Generation Next


She just might be the quintessential millennial. Perfectly poised, impeccably groomed and remarkably self-assured, 21-year-old Jennifer Scharre looks like the poster child for what’s sometimes been called Generation Next; the crop of kids born between 1985 and 1998, many of whom began to come of age around the turn of the millennium.

According to an extensive report by the Pew Research Center, this group largely describes itself as confident, liberal, upbeat and open to change. But Scharre, who recently graduated from USD with a bachelor’s in business administration, has made her own observations. And her picture is not quite so rosy.

That’s why she decided to undergo a research project to study millenials’ hopes, goals and expectations for the future.

And as it turns out, yes, millennials are a confident, can-do bunch; hard working and self-motivated to be sure. But they’re also determined; they want to be challenged and aren’t into punching a clock. And because they have a lot to contribute, they don’t think they should have to do entry-level, routine work along the path to that big career break.

“We’re not there to be receptionists or interns,” Scharre argues. “There are real positions, real jobs and real tasks that we could have a huge impact on.”

That honest approach hasn’t always gone over well with the people in charge — many of whom, Scharre contends, believe millennials are selfish and entitled. That’s not accurate, she says, and it’s leaving her generation underestimated and underutilized.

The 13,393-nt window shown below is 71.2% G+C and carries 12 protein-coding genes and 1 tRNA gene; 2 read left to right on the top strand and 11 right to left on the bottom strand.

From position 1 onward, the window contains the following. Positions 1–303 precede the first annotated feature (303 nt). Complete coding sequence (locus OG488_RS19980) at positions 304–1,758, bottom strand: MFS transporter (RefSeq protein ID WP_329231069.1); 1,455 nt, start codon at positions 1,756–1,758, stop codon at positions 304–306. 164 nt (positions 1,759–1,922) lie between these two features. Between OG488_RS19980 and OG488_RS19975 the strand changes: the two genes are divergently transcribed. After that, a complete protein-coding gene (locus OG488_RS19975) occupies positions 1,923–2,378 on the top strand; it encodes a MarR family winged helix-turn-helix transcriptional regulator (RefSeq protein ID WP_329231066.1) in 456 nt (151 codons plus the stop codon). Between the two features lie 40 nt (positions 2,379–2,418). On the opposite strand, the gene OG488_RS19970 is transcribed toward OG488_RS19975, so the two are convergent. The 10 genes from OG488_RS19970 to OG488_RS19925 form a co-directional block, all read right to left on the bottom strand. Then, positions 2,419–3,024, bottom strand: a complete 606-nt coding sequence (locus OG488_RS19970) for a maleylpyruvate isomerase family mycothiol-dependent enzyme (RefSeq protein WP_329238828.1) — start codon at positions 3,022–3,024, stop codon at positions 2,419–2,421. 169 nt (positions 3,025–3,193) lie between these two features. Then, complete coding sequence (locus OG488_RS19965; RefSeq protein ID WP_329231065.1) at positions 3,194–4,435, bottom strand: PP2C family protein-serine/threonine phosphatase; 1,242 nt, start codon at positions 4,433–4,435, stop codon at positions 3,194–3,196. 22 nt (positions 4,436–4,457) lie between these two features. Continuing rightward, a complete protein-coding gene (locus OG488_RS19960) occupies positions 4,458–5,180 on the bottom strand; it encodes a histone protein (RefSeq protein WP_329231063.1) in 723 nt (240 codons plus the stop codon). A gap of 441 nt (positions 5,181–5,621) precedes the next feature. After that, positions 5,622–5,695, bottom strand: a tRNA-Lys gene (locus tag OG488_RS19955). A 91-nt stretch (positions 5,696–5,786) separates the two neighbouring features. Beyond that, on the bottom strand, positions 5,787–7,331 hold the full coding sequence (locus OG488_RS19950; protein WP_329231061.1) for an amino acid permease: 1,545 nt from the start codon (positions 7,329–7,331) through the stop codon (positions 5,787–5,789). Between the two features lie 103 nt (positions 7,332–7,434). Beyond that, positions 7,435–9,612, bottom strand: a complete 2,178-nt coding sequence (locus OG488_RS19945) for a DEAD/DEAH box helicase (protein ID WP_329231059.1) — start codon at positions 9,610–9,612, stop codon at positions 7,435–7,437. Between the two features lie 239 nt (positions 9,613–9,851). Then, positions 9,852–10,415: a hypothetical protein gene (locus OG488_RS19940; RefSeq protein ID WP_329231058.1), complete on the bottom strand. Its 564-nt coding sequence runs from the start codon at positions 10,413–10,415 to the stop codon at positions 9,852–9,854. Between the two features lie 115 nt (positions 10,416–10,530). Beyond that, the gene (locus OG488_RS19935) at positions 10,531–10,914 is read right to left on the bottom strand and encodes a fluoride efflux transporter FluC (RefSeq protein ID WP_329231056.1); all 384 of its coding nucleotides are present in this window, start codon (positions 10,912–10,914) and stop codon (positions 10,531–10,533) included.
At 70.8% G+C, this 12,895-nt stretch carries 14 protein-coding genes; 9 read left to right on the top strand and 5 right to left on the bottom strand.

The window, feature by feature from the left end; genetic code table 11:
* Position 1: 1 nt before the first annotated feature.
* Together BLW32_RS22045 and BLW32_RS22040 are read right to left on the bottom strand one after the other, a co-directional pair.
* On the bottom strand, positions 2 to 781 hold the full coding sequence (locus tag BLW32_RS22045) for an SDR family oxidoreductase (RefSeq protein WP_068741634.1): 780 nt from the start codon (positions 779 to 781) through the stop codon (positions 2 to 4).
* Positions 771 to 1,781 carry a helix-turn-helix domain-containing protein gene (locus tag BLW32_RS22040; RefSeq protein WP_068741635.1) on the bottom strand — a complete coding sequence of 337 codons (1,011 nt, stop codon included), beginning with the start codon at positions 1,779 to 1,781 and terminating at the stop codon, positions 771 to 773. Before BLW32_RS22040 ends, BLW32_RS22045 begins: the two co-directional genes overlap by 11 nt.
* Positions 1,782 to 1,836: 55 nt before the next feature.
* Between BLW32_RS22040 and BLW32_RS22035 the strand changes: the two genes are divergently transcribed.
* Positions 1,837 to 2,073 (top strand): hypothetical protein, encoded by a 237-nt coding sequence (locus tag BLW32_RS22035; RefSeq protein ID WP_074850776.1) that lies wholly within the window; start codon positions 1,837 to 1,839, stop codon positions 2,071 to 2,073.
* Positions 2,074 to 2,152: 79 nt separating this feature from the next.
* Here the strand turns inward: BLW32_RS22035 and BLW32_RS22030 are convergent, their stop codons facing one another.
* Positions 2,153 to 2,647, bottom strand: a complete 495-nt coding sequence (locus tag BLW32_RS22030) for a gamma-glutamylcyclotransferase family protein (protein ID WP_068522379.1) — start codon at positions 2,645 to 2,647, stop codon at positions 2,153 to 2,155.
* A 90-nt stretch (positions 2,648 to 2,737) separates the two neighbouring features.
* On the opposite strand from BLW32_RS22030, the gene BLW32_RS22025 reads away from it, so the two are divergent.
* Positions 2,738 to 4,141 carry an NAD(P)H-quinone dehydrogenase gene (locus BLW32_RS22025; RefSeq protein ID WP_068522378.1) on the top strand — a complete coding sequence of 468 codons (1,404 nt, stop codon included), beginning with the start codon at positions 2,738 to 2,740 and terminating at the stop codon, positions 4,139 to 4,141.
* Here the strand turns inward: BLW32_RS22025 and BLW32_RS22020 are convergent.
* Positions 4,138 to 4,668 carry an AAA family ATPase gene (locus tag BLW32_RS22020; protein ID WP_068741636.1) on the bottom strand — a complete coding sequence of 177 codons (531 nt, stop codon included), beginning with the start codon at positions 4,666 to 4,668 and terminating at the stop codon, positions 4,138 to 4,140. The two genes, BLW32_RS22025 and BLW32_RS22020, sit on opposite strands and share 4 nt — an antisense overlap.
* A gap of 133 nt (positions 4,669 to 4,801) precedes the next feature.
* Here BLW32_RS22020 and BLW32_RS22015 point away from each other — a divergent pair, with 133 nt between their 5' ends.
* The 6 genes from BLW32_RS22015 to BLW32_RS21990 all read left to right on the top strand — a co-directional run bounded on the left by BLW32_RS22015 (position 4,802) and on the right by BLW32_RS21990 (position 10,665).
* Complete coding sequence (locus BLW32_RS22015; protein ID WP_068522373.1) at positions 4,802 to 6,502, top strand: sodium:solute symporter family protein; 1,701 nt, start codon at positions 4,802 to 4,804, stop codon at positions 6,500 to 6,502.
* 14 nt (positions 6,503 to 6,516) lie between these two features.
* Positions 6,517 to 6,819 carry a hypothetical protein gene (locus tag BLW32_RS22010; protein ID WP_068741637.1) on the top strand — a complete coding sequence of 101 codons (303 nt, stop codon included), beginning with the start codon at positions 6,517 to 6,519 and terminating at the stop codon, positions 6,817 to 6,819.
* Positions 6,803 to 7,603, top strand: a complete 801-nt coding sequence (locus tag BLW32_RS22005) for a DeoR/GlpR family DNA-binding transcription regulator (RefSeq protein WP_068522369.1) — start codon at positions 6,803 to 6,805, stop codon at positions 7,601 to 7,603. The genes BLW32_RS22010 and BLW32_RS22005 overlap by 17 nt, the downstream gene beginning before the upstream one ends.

“I think we are very overconfident,” she agrees. “But I think that can be used in the workplace to increase efficiency.”

As part of her self-initiated research, Scharre has distributed surveys to 1500 business students across San Diego, probing their backgrounds and is conducting an extensive review of the existing literature about generational conflict in the workplace, with the help of Tara Ceranic, an assistant professor of business ethics at USD.

“There hasn’t been a legitimate look at what these kids are actually doing,” Ceranic says. “There are a lot of ways to do things, and boomers were raised very differently than these millenials were.”

Ironically, both Scharre and Ceranic speculate that the source of the struggle may lie with the people who parented the millennials — the very same baby boomers now blindsided by the generation they brought up. Hovering over their children, they pushed them relentlessly; packing their days with advanced academics and extracurricular activities, and setting them up to believe they couldn’t fail.

“The rules have changed,” Scharre says. “I think as parents they had every intention of creating successful people, but I don’t think they had a good idea of what those people would look like.”

With the kids growing up and wanting to work on their own terms, their parents —and managers — will need to adjust.

“The more willing these workplaces are to adapt to these new employees, the better off they’re going to be.” — Karen Gross